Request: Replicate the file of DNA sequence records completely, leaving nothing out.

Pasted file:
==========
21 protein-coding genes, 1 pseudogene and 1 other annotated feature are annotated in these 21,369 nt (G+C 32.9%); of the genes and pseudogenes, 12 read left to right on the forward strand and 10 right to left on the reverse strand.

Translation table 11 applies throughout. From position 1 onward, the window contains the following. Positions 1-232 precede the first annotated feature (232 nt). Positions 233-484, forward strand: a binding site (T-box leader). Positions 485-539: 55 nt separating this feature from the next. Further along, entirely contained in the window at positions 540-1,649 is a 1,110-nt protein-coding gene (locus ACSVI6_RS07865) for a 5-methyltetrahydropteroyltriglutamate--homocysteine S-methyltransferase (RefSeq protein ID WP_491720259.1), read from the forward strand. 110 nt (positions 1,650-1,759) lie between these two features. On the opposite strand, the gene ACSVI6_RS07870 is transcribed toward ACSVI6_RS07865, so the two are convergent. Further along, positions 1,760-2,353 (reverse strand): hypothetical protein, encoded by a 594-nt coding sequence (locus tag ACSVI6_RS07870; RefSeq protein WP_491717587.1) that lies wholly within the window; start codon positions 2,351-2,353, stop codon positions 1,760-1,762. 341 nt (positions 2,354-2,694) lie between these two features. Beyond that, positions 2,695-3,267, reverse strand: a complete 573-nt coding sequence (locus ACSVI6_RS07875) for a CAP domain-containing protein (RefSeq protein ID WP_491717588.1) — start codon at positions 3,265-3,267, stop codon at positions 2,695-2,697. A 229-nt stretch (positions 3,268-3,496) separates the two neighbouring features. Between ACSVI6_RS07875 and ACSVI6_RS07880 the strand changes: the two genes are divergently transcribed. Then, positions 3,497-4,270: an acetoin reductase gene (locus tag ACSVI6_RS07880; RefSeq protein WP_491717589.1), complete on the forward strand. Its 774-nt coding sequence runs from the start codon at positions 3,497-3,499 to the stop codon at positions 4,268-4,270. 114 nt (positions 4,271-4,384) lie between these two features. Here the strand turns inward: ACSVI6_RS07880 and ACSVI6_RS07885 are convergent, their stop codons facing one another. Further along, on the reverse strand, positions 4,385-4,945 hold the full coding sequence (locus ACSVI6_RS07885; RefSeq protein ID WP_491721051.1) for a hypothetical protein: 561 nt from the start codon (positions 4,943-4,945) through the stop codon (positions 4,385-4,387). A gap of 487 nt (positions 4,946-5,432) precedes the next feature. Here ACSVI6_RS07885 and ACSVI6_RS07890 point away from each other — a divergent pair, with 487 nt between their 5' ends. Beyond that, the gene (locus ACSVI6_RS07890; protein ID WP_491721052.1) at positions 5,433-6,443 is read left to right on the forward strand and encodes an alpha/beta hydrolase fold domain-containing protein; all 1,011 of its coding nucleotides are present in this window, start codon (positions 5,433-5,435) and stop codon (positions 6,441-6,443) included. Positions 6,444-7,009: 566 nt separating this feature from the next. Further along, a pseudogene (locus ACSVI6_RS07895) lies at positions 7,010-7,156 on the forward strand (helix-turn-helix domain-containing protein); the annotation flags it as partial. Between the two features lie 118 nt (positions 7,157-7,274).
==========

21 protein-coding genes, 1 pseudogene and 1 other annotated feature are annotated in these 21,369 nt (G+C 32.9%); of the genes and pseudogenes, 12 read left to right on the forward strand and 10 right to left on the reverse strand.

Translation table 11 applies throughout. From position 1 onward, the window contains the following. Positions 1-232 precede the first annotated feature (232 nt). Positions 233-484, forward strand: a binding site (T-box leader). Positions 485-539: 55 nt separating this feature from the next. Further along, entirely contained in the window at positions 540-1,649 is a 1,110-nt protein-coding gene (locus ACSVI6_RS07865) for a 5-methyltetrahydropteroyltriglutamate--homocysteine S-methyltransferase (RefSeq protein ID WP_491720259.1), read from the forward strand. 110 nt (positions 1,650-1,759) lie between these two features. On the opposite strand, the gene ACSVI6_RS07870 is transcribed toward ACSVI6_RS07865, so the two are convergent. Further along, positions 1,760-2,353 (reverse strand): hypothetical protein, encoded by a 594-nt coding sequence (locus tag ACSVI6_RS07870; RefSeq protein WP_491717587.1) that lies wholly within the window; start codon positions 2,351-2,353, stop codon positions 1,760-1,762. 341 nt (positions 2,354-2,694) lie between these two features. Beyond that, positions 2,695-3,267, reverse strand: a complete 573-nt coding sequence (locus ACSVI6_RS07875) for a CAP domain-containing protein (RefSeq protein ID WP_491717588.1) — start codon at positions 3,265-3,267, stop codon at positions 2,695-2,697. A 229-nt stretch (positions 3,268-3,496) separates the two neighbouring features. Between ACSVI6_RS07875 and ACSVI6_RS07880 the strand changes: the two genes are divergently transcribed. Then, positions 3,497-4,270: an acetoin reductase gene (locus tag ACSVI6_RS07880; RefSeq protein WP_491717589.1), complete on the forward strand. Its 774-nt coding sequence runs from the start codon at positions 3,497-3,499 to the stop codon at positions 4,268-4,270. 114 nt (positions 4,271-4,384) lie between these two features. Here the strand turns inward: ACSVI6_RS07880 and ACSVI6_RS07885 are convergent, their stop codons facing one another. Further along, on the reverse strand, positions 4,385-4,945 hold the full coding sequence (locus ACSVI6_RS07885; RefSeq protein ID WP_491721051.1) for a hypothetical protein: 561 nt from the start codon (positions 4,943-4,945) through the stop codon (positions 4,385-4,387). A gap of 487 nt (positions 4,946-5,432) precedes the next feature. Here ACSVI6_RS07885 and ACSVI6_RS07890 point away from each other — a divergent pair, with 487 nt between their 5' ends. Beyond that, the gene (locus ACSVI6_RS07890; protein ID WP_491721052.1) at positions 5,433-6,443 is read left to right on the forward strand and encodes an alpha/beta hydrolase fold domain-containing protein; all 1,011 of its coding nucleotides are present in this window, start codon (positions 5,433-5,435) and stop codon (positions 6,441-6,443) included. Positions 6,444-7,009: 566 nt separating this feature from the next. Further along, a pseudogene (locus ACSVI6_RS07895) lies at positions 7,010-7,156 on the forward strand (helix-turn-helix domain-containing protein); the annotation flags it as partial. Between the two features lie 118 nt (positions 7,157-7,274).